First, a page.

Tasmania has the highest rate of people living with autism in Australia.
New Australian Bureau of Statistics data for 2015, released on Wednesday, showed an estimated 1 per cent of the population in both Tasmania and South Australia had autism, the country’s highest rate.
The lowest was 0.5 per cent in Western Australia.
There were 164,000 Australians with autism in 2015, up 42.1 per cent from 115,400 in 2012. Alterations to clinical diagnostic criteria applied in 2013 and differences in questions identifying those with disabilities in the 2015 survey could have contributed to the increase.
Four out of five people with autism were male.
Nationally, the labour force participation rate was 40.8 per cent of the 75,200 people of working age, or aged between 15 and 64 years, who lived with autism spectrum disorders in 2015.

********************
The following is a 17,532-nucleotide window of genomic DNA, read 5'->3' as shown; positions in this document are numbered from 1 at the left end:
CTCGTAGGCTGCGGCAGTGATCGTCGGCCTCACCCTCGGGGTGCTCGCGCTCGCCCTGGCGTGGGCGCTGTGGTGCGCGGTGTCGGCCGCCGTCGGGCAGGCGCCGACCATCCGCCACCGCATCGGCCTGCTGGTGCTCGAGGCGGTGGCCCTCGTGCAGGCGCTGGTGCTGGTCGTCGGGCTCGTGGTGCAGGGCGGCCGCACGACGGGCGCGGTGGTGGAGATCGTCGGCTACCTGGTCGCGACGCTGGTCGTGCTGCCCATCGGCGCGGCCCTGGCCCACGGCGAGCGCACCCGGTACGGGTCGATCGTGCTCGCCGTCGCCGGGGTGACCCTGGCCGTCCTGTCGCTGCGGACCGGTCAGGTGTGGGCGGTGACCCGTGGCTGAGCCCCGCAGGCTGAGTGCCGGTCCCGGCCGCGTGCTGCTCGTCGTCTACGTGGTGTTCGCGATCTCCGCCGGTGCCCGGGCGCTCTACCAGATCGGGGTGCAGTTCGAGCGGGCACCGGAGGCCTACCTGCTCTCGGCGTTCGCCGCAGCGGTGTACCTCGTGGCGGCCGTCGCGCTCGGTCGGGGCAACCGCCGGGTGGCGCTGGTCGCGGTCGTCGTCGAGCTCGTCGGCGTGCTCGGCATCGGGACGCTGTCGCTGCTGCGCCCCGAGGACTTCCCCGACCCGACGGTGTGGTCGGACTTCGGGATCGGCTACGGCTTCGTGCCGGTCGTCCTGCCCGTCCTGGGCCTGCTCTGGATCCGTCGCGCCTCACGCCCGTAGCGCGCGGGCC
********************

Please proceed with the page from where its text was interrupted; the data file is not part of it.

A state government spokesman said the government was investing $1 million “in creating a long-term strategy for improved care, and have established an Autism Advisory Panel to undertake this work”.
“This work will help to put Tasmania at the forefront of autism support nationally,” the spokesman said.
“We have introduced Rethink Autism, a web-based program that provides individually tailored support programs, and we have established a research partnership with the Cooperative Research Centre for living with Autism Spectrum Disorders (Autism CRC), which will help identify children at high likelihood of having autism, leading to earlier intervention and support,” he said.
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